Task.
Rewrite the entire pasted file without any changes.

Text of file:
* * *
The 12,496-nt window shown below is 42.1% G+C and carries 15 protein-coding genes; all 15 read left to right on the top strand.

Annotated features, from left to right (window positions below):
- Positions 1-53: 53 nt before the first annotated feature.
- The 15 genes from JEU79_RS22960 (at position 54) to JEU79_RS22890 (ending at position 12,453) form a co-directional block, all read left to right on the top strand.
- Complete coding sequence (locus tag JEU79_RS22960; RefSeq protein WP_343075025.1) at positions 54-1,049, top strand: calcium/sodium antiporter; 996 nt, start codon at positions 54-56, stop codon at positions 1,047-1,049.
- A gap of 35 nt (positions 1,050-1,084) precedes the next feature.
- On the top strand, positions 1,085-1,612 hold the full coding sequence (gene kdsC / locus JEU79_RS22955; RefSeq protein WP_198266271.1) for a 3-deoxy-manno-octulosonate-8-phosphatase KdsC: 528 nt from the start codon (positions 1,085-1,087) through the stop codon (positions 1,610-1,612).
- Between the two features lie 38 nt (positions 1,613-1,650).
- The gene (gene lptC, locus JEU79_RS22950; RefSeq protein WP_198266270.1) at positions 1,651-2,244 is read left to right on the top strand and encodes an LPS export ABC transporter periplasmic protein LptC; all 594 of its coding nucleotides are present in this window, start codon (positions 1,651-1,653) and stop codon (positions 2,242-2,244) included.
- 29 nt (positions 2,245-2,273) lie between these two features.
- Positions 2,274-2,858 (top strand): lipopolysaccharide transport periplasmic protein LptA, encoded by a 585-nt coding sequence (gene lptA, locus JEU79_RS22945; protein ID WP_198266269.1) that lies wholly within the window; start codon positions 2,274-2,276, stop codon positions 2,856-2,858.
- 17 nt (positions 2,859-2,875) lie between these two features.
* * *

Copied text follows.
The 12,496-nt window shown below is 42.1% G+C and carries 15 protein-coding genes; all 15 read left to right on the top strand.

Annotated features, from left to right (window positions below):
- Positions 1-53: 53 nt before the first annotated feature.
- The 15 genes from JEU79_RS22960 (at position 54) to JEU79_RS22890 (ending at position 12,453) form a co-directional block, all read left to right on the top strand.
- Complete coding sequence (locus tag JEU79_RS22960; RefSeq protein WP_343075025.1) at positions 54-1,049, top strand: calcium/sodium antiporter; 996 nt, start codon at positions 54-56, stop codon at positions 1,047-1,049.
- A gap of 35 nt (positions 1,050-1,084) precedes the next feature.
- On the top strand, positions 1,085-1,612 hold the full coding sequence (gene kdsC / locus JEU79_RS22955; RefSeq protein WP_198266271.1) for a 3-deoxy-manno-octulosonate-8-phosphatase KdsC: 528 nt from the start codon (positions 1,085-1,087) through the stop codon (positions 1,610-1,612).
- Between the two features lie 38 nt (positions 1,613-1,650).
- The gene (gene lptC, locus JEU79_RS22950; RefSeq protein WP_198266270.1) at positions 1,651-2,244 is read left to right on the top strand and encodes an LPS export ABC transporter periplasmic protein LptC; all 594 of its coding nucleotides are present in this window, start codon (positions 1,651-1,653) and stop codon (positions 2,242-2,244) included.
- 29 nt (positions 2,245-2,273) lie between these two features.
- Positions 2,274-2,858 (top strand): lipopolysaccharide transport periplasmic protein LptA, encoded by a 585-nt coding sequence (gene lptA, locus JEU79_RS22945; protein ID WP_198266269.1) that lies wholly within the window; start codon positions 2,274-2,276, stop codon positions 2,856-2,858.
- 17 nt (positions 2,859-2,875) lie between these two features.